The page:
Bookemon – on-demand publishing
Bookemon is a service that allows you to easily create and publish books online and print high quality hard copies on demand. Bookemon has an edCenter that lets educators create a space where students can work on group and individual projects. One teacher librarian making the most of this online tool is Pam Rajapakse. Pam is the teacher librarian at Prairievale Public School, Bossley Park, NSW. In a school where the majority of students speak English as a second language, Pam is using this tool to engage students in literacy and reading. In this guest post, Pam shares her experiences with Bookemon.
Prairievale Public School (PPS) has just over 420 students and the majority have Assyrian heritage. English is a second language for over 90% of families. New arrivals are often enrolled at the school throughout the year. The socio economic level of the community is not the highest and hence the parents are challenged to prioritise needs and wants on a regular basis. So it’s not surprising that reading and writing are school priorities with comprehension skills targeted across stages.
In such an environment, my focus is to support children and teachers with work in the classroom. As research shows, there is a direct correlation between academic achievement and staff and student involvement with the school library.
Reading is one of the most important interventions in breaking through language barriers and children need to enjoy reading for them to read. If someone likes an activity, they are most likely to continue with it. The decision to Bookemon for publishing with students was based on this idea.
At the beginning of the year, I introduced the concepts of Five Ws to Stage 1 classes and continued to refer to this strategy when we engaged in reading and research activities during the year. The Bookemon publishing process started with students returning to the Five Ws, creating characters, settings and events based on a plot created by the class. We negotiated names, places, settings, changed characters and descriptions to suit the evolving plots, we laughed, debated and agreed to disagree on many things along the way. Every child in every class was allocated a page to illustrate and one child was selected to illustrate the front cover.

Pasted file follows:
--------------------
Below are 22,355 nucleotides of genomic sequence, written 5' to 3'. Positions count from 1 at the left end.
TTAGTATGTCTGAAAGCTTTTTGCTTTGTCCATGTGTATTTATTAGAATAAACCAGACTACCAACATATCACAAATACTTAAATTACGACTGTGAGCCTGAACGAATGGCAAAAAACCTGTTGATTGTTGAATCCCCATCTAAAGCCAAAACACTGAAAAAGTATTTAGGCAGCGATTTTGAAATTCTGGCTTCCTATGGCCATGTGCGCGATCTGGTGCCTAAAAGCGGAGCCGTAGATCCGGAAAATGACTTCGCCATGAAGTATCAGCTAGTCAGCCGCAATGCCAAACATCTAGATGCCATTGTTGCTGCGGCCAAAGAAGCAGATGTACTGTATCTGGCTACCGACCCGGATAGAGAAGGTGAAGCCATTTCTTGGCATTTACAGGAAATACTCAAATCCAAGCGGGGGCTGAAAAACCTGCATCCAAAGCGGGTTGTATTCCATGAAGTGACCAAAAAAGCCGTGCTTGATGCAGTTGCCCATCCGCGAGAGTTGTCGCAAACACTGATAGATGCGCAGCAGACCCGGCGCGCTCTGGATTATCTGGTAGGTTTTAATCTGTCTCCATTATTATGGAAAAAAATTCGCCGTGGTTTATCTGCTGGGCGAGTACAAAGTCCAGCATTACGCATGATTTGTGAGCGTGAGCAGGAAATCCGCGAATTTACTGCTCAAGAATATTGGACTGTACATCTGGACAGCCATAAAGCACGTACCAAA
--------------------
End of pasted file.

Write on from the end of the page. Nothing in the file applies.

Illustrating the stories acted as a great leveller and a confidence builder – some were keen to draw, some were not whilst others did not want their work published. So it was essential to applaud and appreciate individual efforts by each and every child along the way as it proved that whilst not all of us are gifted with the paint brush, beauty really is in the eyes of the beholder. It was such a buzz towards the end of the process because teachers and students could see how the book was coming together and could not wait to see the finished product.
While the students gained some insight into how a story is constructed and what’s involved in the process of publishing, I think what I value most was their increased appreciation of how language works. The process of combining words to form beautiful ideas and depicting what the words don’t tell you in their drawings has begun to build my students’ confidence and motivation to read.
I am hoping that these activities and the outcomes we’ve seen aren’t limited to the library space and teachers at PPS engage with similar ideas in their classrooms. Bookemon provided the perfect platform for the stories to be published. As a school, I have had to register and create an account, free of charge. Once I scanned and uploaded the illustrations, the formatting templates were very easy to navigate with the entire palette of editing tools ready at hand. I received the books I ordered in two weeks in very good condition, confirmed and posted from the US via ordinary post. I am hoping to repeat the activity with other stages gradually in the next year as many teachers have already expressed their interest. Teachers’ feedback on the program shows me activities like this in the library are making a positive impact on not only students, but teachers too.
Thank you, Pam, for sharing your learning and teaching with us. Visit Pam’s page on Bookemon to view more books written and illustrated by PPS students.